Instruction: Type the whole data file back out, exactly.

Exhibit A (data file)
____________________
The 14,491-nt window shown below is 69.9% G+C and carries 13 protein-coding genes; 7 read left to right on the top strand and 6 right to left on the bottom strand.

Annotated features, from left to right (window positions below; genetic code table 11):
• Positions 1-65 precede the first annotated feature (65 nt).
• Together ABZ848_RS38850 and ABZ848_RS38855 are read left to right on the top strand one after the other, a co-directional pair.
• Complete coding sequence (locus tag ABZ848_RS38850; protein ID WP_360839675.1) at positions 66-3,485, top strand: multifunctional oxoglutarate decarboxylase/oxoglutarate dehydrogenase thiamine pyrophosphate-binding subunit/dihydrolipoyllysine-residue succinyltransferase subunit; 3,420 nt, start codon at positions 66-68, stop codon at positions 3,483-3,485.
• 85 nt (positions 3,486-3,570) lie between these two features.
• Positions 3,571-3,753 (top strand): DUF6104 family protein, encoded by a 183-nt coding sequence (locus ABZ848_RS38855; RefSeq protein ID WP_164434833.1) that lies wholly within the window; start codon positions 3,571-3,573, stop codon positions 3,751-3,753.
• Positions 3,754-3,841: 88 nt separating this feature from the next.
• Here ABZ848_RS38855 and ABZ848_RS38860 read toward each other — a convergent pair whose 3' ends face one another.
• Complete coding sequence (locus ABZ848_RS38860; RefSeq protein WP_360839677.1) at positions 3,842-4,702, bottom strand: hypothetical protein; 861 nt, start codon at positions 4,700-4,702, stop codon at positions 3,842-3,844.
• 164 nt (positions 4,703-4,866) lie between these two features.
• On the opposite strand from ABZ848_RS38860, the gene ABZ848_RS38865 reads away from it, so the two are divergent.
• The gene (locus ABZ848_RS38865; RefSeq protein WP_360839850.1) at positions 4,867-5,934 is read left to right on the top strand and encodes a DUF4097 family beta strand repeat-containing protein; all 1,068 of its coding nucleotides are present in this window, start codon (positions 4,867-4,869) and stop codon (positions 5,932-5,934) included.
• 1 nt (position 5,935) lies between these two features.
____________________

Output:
The 14,491-nt window shown below is 69.9% G+C and carries 13 protein-coding genes; 7 read left to right on the top strand and 6 right to left on the bottom strand.

Annotated features, from left to right (window positions below; genetic code table 11):
• Positions 1-65 precede the first annotated feature (65 nt).
• Together ABZ848_RS38850 and ABZ848_RS38855 are read left to right on the top strand one after the other, a co-directional pair.
• Complete coding sequence (locus tag ABZ848_RS38850; protein ID WP_360839675.1) at positions 66-3,485, top strand: multifunctional oxoglutarate decarboxylase/oxoglutarate dehydrogenase thiamine pyrophosphate-binding subunit/dihydrolipoyllysine-residue succinyltransferase subunit; 3,420 nt, start codon at positions 66-68, stop codon at positions 3,483-3,485.
• 85 nt (positions 3,486-3,570) lie between these two features.
• Positions 3,571-3,753 (top strand): DUF6104 family protein, encoded by a 183-nt coding sequence (locus ABZ848_RS38855; RefSeq protein ID WP_164434833.1) that lies wholly within the window; start codon positions 3,571-3,573, stop codon positions 3,751-3,753.
• Positions 3,754-3,841: 88 nt separating this feature from the next.
• Here ABZ848_RS38855 and ABZ848_RS38860 read toward each other — a convergent pair whose 3' ends face one another.
• Complete coding sequence (locus ABZ848_RS38860; RefSeq protein WP_360839677.1) at positions 3,842-4,702, bottom strand: hypothetical protein; 861 nt, start codon at positions 4,700-4,702, stop codon at positions 3,842-3,844.
• 164 nt (positions 4,703-4,866) lie between these two features.
• On the opposite strand from ABZ848_RS38860, the gene ABZ848_RS38865 reads away from it, so the two are divergent.
• The gene (locus ABZ848_RS38865; RefSeq protein WP_360839850.1) at positions 4,867-5,934 is read left to right on the top strand and encodes a DUF4097 family beta strand repeat-containing protein; all 1,068 of its coding nucleotides are present in this window, start codon (positions 4,867-4,869) and stop codon (positions 5,932-5,934) included.
• 1 nt (position 5,935) lies between these two features.